This is about as dismal and effective a conspiracy, out in plain sight, as there possibly could be. So I don’t say that this is going to be solved or taken care of. What I do say is the first step toward it is at least acknowledging how toxic the situation has become.

BILL MOYERS: What you’re saying is that the political square is now a commercial enterprise, owned and operated for the benefit of the brand, CNN, Fox, all of those, right?

MARTY KAPLAN: That’s correct.

BILL MOYERS: How did it happen? How did we sell what belonged to everyone?

MARTY KAPLAN: By believing that what is, is what always has been and what should be. The notion that what goes on is actually made by people, changes through time, represents the deployment of political power. That notion has gone away. We think it’s always been this way. People now watching these CNN and Fox. They think this is how it works. They don’t have a sense of history. The amnesia, which has been cultivated by journalism, by entertainment in this country, helps prevent people from saying, “Wait a minute, that’s the wrong path to be on.”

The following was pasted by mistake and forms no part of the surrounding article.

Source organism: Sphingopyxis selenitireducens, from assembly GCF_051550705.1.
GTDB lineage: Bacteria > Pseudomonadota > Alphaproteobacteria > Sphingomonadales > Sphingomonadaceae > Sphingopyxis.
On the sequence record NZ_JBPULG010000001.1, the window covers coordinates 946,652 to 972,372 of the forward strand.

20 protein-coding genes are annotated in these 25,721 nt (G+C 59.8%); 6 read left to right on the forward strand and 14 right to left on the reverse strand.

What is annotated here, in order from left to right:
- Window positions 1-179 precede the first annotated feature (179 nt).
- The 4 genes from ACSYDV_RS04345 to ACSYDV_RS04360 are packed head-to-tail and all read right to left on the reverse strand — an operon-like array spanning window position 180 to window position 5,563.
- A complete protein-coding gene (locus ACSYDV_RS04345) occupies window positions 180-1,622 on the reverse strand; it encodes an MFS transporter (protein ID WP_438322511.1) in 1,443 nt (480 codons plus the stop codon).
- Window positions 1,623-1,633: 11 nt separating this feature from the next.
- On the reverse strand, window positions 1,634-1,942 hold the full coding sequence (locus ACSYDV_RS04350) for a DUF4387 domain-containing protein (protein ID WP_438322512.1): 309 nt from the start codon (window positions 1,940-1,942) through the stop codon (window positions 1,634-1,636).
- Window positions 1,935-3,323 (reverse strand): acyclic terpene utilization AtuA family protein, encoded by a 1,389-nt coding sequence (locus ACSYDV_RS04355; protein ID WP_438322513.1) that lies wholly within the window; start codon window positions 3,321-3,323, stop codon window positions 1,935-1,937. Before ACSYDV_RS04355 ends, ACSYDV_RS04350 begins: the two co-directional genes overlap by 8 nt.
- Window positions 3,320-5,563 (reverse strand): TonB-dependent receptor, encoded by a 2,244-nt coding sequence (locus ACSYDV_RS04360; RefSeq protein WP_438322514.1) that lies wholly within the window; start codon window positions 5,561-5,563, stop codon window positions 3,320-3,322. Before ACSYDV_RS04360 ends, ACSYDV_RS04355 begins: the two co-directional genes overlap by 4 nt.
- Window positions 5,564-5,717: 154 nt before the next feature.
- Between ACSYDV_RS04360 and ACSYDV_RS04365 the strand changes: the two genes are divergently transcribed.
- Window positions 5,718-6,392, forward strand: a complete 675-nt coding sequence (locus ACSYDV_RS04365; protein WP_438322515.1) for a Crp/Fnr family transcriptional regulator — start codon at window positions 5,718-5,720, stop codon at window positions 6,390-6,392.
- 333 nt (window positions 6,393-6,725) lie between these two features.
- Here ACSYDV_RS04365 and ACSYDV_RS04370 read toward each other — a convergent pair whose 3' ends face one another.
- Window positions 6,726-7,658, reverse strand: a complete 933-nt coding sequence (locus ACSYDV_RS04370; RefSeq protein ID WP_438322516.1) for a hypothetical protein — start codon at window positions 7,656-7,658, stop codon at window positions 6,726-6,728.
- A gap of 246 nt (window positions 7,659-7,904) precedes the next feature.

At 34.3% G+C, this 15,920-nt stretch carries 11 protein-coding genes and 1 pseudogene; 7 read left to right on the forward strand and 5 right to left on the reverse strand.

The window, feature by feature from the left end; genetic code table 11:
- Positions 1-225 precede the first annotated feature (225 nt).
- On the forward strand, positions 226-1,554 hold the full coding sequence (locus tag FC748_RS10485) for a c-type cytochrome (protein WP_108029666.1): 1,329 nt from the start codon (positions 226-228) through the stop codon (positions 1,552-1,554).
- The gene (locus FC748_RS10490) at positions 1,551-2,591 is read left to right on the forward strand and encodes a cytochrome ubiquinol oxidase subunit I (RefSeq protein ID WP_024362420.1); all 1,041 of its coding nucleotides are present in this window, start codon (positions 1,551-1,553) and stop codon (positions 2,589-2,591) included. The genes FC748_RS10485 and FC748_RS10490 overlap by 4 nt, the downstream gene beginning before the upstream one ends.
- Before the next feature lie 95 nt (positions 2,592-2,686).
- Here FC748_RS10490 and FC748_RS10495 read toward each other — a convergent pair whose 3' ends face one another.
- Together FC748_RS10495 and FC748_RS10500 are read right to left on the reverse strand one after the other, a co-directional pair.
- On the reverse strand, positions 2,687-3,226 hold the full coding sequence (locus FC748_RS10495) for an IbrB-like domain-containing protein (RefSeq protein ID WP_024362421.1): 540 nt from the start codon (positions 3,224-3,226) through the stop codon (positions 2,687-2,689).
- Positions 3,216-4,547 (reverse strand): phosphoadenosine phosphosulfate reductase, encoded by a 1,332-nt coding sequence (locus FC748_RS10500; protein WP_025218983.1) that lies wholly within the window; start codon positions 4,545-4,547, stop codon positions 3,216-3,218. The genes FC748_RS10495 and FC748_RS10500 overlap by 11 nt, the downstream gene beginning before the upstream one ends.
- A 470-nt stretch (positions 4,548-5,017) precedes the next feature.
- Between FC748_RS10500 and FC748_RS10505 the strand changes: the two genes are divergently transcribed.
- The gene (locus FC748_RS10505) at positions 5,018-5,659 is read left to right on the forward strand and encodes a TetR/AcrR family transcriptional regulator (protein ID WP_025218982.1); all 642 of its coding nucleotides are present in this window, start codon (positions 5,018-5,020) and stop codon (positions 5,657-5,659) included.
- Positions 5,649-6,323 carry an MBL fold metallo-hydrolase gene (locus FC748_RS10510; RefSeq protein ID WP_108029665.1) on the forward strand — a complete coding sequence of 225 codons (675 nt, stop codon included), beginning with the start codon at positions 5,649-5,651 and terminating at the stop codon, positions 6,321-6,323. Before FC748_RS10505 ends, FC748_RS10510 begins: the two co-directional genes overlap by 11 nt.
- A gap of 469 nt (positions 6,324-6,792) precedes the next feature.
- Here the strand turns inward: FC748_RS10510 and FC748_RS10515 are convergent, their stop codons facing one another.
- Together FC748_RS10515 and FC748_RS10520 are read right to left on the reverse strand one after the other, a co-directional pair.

BILL MOYERS: Amnesia, forgetfulness? You say that they’re cultivating forgetfulness?

MARTY KAPLAN: Absolutely.

BILL MOYERS: You made a very important speech not long ago at a media conference in Barcelona. And you tried and did draw the distinction between— you said the battle of the future is between big data and big democracy. In layman’s language, what is that?

MARTY KAPLAN: Big data, the age of big data that we’re supposed to be in, refers to the way in which, as we go on the internet, as we do all these media activities, watching television, which are at the center of our lives, we’re leaving a trail behind. We’re giving bits of ourselves up. And that set of bits is being collected and mined relentlessly.